Encouraging the next generation of advocates

Established in 2016 to honor prominent restoration architect & longtime Conservancy board member John G. Thorpe, the Thorpe Fellowship provides funding for emerging professionals & graduate students in architecture or historic preservation to attend the Conservancy’s annual conference. Conference tours and talks enable them to deepen their understanding of Wright’s architecture and immerse themselves in the community of scholars, practitioners, Wright building stewards, and others who are dedicated to preserving this important architectural legacy.

The 2023 Thorpe Fellows posed in a group in front of a building at the Lovness Estate in Stillwater, Minnesota

2023 Thorpe Fellows, from left: Inga McGuire, Mojtaba Saffarian, Dariel Chaidez, Daichi Shigemoto, and Bridget Bartal

2022 Thorpe Fellows, from left: Greg Maxwell, Patricia Moriel, Shivani Rajwade, Sudhiksha Srinivasan, Ha Leem Ro, Andrew Campbell; Olivia Breytenbach not pictured

2021 Thorpe Fellows: Branden Gunn, Izabela Pieniadz, Sierra Beighey and Miranda Black. Photo by Joe Cascio.

2020 Thorpe Fellows Meeting

2020 Thorpe Fellows Virtual Meet-Up

2019 Thorpe Fellows Greg Socinski, Drew Barnhart, and Elise Skulte. (Not pictured: Walker Shadle.)
Photo by Benjamin Simpson

2018 Keepers Fellow Vivien Lasken, and Thorpe Fellows Kristi Jamrisko Gross, Allison Semrad, Ashley Williams, and Rebecca Hagen

2017 Thorpe Fellows Emily Butler, Catherine Deacon and Christopher Locke
Photo © Mark Hertzberg

2016 Thorpe Fellows Suzan Ozcelik, Arianna Urban and Matthew Palmquist with former Conservancy Executive Director Janet Halstead
Photo © Mark Hertzberg

Eligibility

Applications are invited from:

  • Professionals in the first five years of their careers in architecture or historic preservation
  • Graduate students in architecture or historic preservation (or other design disciplines whose research aligns with the conference subject matter), enrolled full- or part-time or having just graduated in the months before the conference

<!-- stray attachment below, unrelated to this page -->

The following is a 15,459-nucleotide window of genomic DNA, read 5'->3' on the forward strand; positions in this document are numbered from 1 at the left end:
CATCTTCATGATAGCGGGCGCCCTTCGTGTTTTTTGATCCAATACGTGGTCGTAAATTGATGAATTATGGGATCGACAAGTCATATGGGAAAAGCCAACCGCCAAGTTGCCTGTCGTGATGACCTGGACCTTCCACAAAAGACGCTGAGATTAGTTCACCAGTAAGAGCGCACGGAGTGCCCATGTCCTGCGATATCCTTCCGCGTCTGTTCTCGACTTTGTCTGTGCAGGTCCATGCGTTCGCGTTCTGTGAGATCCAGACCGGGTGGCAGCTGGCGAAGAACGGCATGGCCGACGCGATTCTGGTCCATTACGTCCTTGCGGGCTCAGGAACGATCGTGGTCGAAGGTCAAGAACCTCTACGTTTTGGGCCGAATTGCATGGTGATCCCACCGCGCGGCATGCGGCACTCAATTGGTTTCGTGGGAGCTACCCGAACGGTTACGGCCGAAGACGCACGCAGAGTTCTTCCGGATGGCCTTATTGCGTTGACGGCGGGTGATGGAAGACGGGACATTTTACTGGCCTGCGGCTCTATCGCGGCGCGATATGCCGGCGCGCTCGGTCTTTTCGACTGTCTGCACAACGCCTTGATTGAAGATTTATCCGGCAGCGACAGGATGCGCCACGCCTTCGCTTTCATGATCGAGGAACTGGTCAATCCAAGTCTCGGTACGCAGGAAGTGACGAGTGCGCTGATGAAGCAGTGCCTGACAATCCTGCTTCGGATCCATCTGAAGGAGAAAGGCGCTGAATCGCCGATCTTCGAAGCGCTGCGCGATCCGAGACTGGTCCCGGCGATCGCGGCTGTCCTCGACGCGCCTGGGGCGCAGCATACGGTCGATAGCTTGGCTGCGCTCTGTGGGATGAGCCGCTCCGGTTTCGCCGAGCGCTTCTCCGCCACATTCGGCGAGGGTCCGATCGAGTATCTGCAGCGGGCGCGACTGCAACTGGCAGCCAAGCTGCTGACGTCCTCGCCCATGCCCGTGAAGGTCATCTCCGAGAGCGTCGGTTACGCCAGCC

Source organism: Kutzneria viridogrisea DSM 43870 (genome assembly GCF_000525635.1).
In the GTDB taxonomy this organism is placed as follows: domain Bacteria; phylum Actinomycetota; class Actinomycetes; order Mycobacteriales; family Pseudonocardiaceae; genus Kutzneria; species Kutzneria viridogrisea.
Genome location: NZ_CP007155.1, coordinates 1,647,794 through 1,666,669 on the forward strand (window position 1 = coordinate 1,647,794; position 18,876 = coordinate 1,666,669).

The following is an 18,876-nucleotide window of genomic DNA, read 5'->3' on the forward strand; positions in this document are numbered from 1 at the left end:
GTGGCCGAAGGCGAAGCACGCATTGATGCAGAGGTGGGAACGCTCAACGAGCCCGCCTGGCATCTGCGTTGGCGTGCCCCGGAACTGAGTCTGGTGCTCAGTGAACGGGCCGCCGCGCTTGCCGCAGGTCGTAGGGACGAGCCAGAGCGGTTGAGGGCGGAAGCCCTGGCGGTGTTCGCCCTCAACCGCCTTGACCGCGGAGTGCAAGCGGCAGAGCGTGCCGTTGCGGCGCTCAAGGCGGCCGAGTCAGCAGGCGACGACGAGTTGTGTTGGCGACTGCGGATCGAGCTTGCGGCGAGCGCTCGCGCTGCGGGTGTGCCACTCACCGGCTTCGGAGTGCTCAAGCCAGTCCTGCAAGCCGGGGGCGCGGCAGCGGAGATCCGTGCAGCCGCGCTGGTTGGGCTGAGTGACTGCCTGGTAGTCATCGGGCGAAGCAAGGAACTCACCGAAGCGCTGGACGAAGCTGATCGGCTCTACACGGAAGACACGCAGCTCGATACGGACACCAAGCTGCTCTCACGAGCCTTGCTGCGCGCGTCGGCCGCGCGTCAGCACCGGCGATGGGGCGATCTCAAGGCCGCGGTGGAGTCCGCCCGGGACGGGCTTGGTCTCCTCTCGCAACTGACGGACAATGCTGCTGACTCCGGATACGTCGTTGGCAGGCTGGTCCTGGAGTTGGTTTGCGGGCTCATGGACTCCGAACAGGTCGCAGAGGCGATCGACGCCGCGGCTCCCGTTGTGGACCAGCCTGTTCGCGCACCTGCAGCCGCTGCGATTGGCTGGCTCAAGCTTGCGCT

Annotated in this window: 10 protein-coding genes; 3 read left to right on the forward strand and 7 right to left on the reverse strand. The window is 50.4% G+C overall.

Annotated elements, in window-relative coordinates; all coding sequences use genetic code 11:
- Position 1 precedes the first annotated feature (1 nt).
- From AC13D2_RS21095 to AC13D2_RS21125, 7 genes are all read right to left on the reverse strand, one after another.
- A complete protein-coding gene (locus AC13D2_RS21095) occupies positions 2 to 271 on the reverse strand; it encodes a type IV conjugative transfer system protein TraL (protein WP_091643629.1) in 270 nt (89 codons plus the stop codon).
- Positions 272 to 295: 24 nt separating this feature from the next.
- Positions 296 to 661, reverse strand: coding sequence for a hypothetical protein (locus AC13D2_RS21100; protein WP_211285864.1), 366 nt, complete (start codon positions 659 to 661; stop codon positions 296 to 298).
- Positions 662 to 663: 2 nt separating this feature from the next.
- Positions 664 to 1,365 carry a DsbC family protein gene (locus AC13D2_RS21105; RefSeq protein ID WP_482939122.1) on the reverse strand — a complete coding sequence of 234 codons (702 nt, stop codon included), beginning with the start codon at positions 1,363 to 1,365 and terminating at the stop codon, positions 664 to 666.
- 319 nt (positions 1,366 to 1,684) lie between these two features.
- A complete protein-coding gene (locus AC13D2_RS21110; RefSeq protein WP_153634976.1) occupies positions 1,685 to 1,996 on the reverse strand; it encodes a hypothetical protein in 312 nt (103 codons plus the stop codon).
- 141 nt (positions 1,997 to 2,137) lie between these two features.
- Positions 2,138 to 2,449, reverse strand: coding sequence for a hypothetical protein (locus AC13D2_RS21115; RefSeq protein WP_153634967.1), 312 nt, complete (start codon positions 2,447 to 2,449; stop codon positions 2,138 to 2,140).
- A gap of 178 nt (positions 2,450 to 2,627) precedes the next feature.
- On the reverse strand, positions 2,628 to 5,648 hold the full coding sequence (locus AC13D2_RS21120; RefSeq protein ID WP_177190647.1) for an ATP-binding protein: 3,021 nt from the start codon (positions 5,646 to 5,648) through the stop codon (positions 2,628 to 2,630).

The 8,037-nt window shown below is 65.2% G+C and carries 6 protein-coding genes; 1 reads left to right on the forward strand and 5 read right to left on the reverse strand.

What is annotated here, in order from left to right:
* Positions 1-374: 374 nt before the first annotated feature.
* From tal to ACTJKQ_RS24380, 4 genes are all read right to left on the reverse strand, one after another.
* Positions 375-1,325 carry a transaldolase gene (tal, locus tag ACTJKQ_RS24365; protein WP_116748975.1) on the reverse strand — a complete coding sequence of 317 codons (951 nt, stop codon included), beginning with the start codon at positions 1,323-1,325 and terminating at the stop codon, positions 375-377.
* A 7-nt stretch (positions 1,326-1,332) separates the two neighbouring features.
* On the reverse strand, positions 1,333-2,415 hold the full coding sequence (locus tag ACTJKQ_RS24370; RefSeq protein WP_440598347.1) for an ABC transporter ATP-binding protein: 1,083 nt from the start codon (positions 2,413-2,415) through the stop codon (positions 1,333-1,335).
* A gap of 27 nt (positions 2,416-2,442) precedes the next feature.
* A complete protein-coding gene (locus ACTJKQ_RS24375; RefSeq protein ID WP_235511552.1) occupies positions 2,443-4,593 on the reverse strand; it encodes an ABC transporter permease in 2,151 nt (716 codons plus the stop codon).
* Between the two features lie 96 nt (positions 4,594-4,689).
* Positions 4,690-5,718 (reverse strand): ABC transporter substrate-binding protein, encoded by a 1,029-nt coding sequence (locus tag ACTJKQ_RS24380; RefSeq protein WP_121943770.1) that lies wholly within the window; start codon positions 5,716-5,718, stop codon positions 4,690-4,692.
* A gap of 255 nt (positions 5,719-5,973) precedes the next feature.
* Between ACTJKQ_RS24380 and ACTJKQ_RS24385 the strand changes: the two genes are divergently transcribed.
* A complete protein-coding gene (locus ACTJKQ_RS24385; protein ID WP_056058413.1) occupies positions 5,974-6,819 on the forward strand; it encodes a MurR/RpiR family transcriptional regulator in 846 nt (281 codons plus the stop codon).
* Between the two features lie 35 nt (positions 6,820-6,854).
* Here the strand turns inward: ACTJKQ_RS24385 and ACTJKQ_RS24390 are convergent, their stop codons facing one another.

Application & Selection Process

Applications are accepted online via this page. After the application deadline, the Conservancy’s Awards & Recognition Committee will select fellowship recipients. The selection process is competitive. The 2024 members of the Awards & Recognition Committee are:

  • Chair: Jeffrey Herr
    Retired Curator, Hollyhock House and Simon Rodia’s Towers in Watts
  • Liz Allen
    Owner, E. Fay Jones Sequoyah Project
  • Janet Parks
    Retired Curator of Drawings and Archives, Avery Architectural & Fine Arts Library, Columbia University
  • Scott W. Perkins
    Sr. Director of Preservation & Collections, Fallingwater
  • Fred Prozzillo
    Nord McClintock Family VP of Preservation and Collections, Frank Lloyd Wright Foundation
  • Tim Quigley
    Principal, Quigley Architects

Award

Fellows receive one free core registration to attend the Conservancy’s annual conference, including the opening reception, three days of conference talks and tours, and the gala dinner with Wright Spirit Awards. Fellows may add on additional events at their own expense, subject to availability. Recipients are responsible for their own transportation to the conference and lodging, but those from outside the area where the conference is taking place may be eligible for a small travel stipend. Fellows will be introduced at the conference and will be required to submit a brief report following the conference. The award also includes a one-year Conservancy membership.